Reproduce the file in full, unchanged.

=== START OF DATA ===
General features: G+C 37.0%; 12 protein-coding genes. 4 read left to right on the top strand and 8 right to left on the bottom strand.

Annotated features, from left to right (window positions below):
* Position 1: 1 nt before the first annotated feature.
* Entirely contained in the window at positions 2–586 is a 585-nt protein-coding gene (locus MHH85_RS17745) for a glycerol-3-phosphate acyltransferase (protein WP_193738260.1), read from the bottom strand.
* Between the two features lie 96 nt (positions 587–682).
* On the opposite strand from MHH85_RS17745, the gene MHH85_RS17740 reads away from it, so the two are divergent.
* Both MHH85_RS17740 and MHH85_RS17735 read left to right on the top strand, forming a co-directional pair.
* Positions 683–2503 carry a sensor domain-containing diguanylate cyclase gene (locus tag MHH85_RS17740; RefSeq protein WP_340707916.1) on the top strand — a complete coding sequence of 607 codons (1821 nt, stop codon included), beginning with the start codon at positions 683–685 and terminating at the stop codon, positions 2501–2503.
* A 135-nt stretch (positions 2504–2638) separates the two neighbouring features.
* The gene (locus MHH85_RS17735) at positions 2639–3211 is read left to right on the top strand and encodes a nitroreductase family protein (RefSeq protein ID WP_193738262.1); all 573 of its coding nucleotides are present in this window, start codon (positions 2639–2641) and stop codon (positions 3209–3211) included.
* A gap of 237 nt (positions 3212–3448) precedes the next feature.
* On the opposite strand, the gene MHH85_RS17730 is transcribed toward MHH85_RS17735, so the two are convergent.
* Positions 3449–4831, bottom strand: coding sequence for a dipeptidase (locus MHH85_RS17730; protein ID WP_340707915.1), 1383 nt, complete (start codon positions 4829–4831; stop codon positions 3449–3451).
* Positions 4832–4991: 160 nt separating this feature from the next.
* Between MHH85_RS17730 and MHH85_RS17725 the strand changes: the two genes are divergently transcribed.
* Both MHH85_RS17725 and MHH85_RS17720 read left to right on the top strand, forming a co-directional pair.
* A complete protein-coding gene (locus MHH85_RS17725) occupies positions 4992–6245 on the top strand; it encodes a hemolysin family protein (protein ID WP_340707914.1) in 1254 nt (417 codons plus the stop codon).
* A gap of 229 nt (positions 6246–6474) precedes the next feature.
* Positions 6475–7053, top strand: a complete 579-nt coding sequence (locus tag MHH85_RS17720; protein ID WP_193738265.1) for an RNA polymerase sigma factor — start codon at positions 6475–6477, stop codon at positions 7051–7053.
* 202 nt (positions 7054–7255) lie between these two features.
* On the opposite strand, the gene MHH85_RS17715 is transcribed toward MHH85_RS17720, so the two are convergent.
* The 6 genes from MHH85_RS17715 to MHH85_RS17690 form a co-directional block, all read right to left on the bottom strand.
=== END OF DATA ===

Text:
General features: G+C 37.0%; 12 protein-coding genes. 4 read left to right on the top strand and 8 right to left on the bottom strand.

Annotated features, from left to right (window positions below):
* Position 1: 1 nt before the first annotated feature.
* Entirely contained in the window at positions 2–586 is a 585-nt protein-coding gene (locus MHH85_RS17745) for a glycerol-3-phosphate acyltransferase (protein WP_193738260.1), read from the bottom strand.
* Between the two features lie 96 nt (positions 587–682).
* On the opposite strand from MHH85_RS17745, the gene MHH85_RS17740 reads away from it, so the two are divergent.
* Both MHH85_RS17740 and MHH85_RS17735 read left to right on the top strand, forming a co-directional pair.
* Positions 683–2503 carry a sensor domain-containing diguanylate cyclase gene (locus tag MHH85_RS17740; RefSeq protein WP_340707916.1) on the top strand — a complete coding sequence of 607 codons (1821 nt, stop codon included), beginning with the start codon at positions 683–685 and terminating at the stop codon, positions 2501–2503.
* A 135-nt stretch (positions 2504–2638) separates the two neighbouring features.
* The gene (locus MHH85_RS17735) at positions 2639–3211 is read left to right on the top strand and encodes a nitroreductase family protein (RefSeq protein ID WP_193738262.1); all 573 of its coding nucleotides are present in this window, start codon (positions 2639–2641) and stop codon (positions 3209–3211) included.
* A gap of 237 nt (positions 3212–3448) precedes the next feature.
* On the opposite strand, the gene MHH85_RS17730 is transcribed toward MHH85_RS17735, so the two are convergent.
* Positions 3449–4831, bottom strand: coding sequence for a dipeptidase (locus MHH85_RS17730; protein ID WP_340707915.1), 1383 nt, complete (start codon positions 4829–4831; stop codon positions 3449–3451).
* Positions 4832–4991: 160 nt separating this feature from the next.
* Between MHH85_RS17730 and MHH85_RS17725 the strand changes: the two genes are divergently transcribed.
* Both MHH85_RS17725 and MHH85_RS17720 read left to right on the top strand, forming a co-directional pair.
* A complete protein-coding gene (locus MHH85_RS17725) occupies positions 4992–6245 on the top strand; it encodes a hemolysin family protein (protein ID WP_340707914.1) in 1254 nt (417 codons plus the stop codon).
* A gap of 229 nt (positions 6246–6474) precedes the next feature.
* Positions 6475–7053, top strand: a complete 579-nt coding sequence (locus tag MHH85_RS17720; protein ID WP_193738265.1) for an RNA polymerase sigma factor — start codon at positions 6475–6477, stop codon at positions 7051–7053.
* 202 nt (positions 7054–7255) lie between these two features.
* On the opposite strand, the gene MHH85_RS17715 is transcribed toward MHH85_RS17720, so the two are convergent.
* The 6 genes from MHH85_RS17715 to MHH85_RS17690 form a co-directional block, all read right to left on the bottom strand.